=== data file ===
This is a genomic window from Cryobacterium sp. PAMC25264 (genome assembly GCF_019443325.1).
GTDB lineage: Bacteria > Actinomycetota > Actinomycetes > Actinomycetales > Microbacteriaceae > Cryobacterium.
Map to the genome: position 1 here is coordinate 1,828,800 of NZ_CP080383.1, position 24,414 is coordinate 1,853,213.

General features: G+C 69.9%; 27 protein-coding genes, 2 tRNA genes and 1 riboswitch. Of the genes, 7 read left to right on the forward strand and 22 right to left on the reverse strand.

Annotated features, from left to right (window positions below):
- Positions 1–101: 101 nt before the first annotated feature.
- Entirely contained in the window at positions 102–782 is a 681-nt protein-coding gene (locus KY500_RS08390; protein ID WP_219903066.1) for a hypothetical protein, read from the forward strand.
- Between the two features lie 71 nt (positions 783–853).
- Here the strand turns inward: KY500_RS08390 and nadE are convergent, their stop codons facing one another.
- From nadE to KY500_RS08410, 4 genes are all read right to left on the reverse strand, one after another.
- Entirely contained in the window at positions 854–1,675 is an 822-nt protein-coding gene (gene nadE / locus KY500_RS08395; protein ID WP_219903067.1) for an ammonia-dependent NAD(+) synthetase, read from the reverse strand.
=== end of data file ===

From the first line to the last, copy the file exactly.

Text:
This is a genomic window from Cryobacterium sp. PAMC25264 (genome assembly GCF_019443325.1).
GTDB lineage: Bacteria > Actinomycetota > Actinomycetes > Actinomycetales > Microbacteriaceae > Cryobacterium.
Map to the genome: position 1 here is coordinate 1,828,800 of NZ_CP080383.1, position 24,414 is coordinate 1,853,213.

General features: G+C 69.9%; 27 protein-coding genes, 2 tRNA genes and 1 riboswitch. Of the genes, 7 read left to right on the forward strand and 22 right to left on the reverse strand.

Annotated features, from left to right (window positions below):
- Positions 1–101: 101 nt before the first annotated feature.
- Entirely contained in the window at positions 102–782 is a 681-nt protein-coding gene (locus KY500_RS08390; protein ID WP_219903066.1) for a hypothetical protein, read from the forward strand.
- Between the two features lie 71 nt (positions 783–853).
- Here the strand turns inward: KY500_RS08390 and nadE are convergent, their stop codons facing one another.
- From nadE to KY500_RS08410, 4 genes are all read right to left on the reverse strand, one after another.
- Entirely contained in the window at positions 854–1,675 is an 822-nt protein-coding gene (gene nadE / locus KY500_RS08395; protein ID WP_219903067.1) for an ammonia-dependent NAD(+) synthetase, read from the reverse strand.